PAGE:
At the close of 2019, according to the stats provided by Women and Drones, there were nearly 11,000 certified female drone pilots.  Although these numbers are actually growing year over year, when we look at that number in relation to the total number of drone pilots currently certified, this makes up only 6.7% of the total, which is far from the 50% we are all aiming for. When we talk about a lack of women in the drone industry, this number reveals it isn’t just a matter of hiring qualified female pilots, it is also a matter of recruiting women into the industry.

Although the growth of women drone pilots has increased year over year, they still only make up 6.7% of the total number of remote pilots. Graph Courtsey of Women and Drones

So, the big question is: How do we get women to want to become drone pilots and/or get involved in the drone industry in the first place?

These are questions that Sharon Rossmark, CEO of Women and Drones, Brenda Wilson, President of Diehard RC, and Sue Bickford, CEO of New England UAV, are trying to address. They believe that one of the best avenues toward building gender equality in the drone industry is to normalize the use of drones by encouraging and empowering young girls to get involved in STEM (or as it is now starting to be called, STEAM) via drone.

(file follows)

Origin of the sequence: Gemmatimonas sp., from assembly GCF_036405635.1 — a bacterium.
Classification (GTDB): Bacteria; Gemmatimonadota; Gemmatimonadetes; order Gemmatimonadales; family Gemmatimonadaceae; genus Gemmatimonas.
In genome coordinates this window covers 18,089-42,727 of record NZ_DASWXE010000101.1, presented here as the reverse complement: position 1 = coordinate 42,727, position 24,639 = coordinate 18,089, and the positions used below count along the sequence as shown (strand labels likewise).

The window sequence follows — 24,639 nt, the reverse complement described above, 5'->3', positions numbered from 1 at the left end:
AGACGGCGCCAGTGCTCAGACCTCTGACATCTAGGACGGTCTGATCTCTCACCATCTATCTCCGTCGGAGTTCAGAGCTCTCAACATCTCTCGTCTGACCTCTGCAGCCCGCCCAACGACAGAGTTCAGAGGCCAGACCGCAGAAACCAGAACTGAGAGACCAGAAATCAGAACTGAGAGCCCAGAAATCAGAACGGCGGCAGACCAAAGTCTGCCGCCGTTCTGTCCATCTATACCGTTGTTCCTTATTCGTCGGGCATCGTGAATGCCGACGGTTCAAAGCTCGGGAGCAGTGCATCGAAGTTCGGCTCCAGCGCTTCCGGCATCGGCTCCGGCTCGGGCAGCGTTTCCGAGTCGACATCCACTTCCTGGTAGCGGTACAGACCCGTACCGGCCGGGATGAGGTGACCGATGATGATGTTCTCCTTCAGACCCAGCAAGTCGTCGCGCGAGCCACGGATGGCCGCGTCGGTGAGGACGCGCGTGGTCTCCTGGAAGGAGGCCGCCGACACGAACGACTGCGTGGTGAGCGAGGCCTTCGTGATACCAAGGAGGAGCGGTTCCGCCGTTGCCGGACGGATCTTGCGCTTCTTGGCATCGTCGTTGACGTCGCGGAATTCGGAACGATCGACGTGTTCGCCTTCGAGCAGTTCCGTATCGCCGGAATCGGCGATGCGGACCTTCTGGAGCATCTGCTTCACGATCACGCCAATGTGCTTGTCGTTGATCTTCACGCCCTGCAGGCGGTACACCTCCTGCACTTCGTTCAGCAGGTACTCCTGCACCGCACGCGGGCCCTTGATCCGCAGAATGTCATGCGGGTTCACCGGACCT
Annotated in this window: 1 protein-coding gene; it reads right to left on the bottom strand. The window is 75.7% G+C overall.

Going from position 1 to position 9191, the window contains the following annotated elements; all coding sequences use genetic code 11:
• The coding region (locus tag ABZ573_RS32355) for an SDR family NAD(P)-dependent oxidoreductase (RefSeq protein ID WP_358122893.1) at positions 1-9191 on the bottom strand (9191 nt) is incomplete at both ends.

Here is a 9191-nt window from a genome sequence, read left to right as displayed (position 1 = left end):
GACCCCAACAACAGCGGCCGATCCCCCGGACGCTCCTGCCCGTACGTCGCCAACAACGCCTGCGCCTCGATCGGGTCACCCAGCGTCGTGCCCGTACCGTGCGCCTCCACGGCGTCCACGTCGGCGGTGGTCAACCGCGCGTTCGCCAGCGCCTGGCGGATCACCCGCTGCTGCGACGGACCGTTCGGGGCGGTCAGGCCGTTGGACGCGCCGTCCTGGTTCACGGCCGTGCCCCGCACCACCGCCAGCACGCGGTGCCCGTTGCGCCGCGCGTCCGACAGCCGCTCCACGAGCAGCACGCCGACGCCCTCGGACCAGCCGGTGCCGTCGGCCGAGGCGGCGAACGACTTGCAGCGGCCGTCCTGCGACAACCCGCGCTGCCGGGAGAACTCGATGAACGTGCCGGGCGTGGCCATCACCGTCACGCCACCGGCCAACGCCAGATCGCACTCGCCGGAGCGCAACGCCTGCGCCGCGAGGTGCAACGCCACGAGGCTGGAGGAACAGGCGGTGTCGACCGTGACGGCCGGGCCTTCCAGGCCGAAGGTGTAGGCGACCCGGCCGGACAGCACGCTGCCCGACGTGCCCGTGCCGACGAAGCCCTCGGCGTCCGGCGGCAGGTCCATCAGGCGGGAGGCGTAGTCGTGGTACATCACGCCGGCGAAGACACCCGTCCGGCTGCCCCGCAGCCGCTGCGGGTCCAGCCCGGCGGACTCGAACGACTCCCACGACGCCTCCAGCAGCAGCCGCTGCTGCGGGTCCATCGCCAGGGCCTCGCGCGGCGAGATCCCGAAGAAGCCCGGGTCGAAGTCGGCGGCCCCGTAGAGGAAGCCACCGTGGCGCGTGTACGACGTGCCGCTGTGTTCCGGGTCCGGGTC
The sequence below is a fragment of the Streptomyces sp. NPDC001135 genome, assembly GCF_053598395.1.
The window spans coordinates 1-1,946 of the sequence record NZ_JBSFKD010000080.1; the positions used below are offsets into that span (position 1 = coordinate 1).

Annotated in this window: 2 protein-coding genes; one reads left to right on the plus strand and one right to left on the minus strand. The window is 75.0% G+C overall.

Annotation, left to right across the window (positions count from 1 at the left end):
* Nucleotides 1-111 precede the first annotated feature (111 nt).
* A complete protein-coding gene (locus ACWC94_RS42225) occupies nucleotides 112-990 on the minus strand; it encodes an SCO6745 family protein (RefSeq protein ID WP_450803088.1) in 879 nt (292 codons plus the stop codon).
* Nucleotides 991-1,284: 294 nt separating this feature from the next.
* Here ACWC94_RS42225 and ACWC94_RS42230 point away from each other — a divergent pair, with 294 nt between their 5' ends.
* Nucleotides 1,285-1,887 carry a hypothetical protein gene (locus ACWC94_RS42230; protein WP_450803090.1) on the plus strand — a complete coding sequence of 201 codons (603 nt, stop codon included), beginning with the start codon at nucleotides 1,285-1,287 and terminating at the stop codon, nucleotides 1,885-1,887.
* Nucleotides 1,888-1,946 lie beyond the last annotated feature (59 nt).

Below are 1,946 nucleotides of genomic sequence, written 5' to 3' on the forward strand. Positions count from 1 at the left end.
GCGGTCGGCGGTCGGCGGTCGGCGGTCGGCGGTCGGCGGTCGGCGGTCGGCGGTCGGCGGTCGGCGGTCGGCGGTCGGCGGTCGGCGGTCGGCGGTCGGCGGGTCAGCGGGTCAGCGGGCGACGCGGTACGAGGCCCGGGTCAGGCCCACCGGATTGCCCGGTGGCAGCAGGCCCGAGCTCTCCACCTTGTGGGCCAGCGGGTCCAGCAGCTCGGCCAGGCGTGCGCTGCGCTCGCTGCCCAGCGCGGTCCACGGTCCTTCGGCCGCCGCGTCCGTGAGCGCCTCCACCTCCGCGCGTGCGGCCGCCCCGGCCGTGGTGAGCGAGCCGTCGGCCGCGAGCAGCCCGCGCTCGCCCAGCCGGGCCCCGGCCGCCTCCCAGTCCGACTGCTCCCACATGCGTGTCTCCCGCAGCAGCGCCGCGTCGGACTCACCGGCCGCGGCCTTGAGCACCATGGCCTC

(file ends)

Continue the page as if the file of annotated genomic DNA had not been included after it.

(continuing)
From left to right: Brenda Wilson, President and CEO of Diehard RC; Sue Bickford, CEO of New England UAV; and Sharon Rossmark, CEO of Women and Drones.

This is why they are working to develop a new project: 1,000 Drones for 1,000 Girls. As the name suggests, the program will aim to put 1,000 drones into the hands of 1,000 girls to inspire interest in STEM via drone technology. The program aims to instill important knowledge and skills, such as computer coding, drone flight skills, and aviation/drone history and industry knowledge, to help young girls see the value and possibilities of drones as a tool that can be useful in many professions.

Beyond the immediate benefit of empowering young girls, normalizing and institutionalizing drones as an integral and essential tool within STEM/STEAM is not only important for equalizing the gender gap, but it is also key to removing the stigma that drones are nothing more than a fun toy or military weapon—two very disparate use cases.

In a rare, all women video interview, I was able to connect with Rossmark, Wilson, and Bickford to talk about their vision for this program, what other forms of outreach they have done or are planning, how these programs can empower young children as well as inspire their parents and communities, and much more.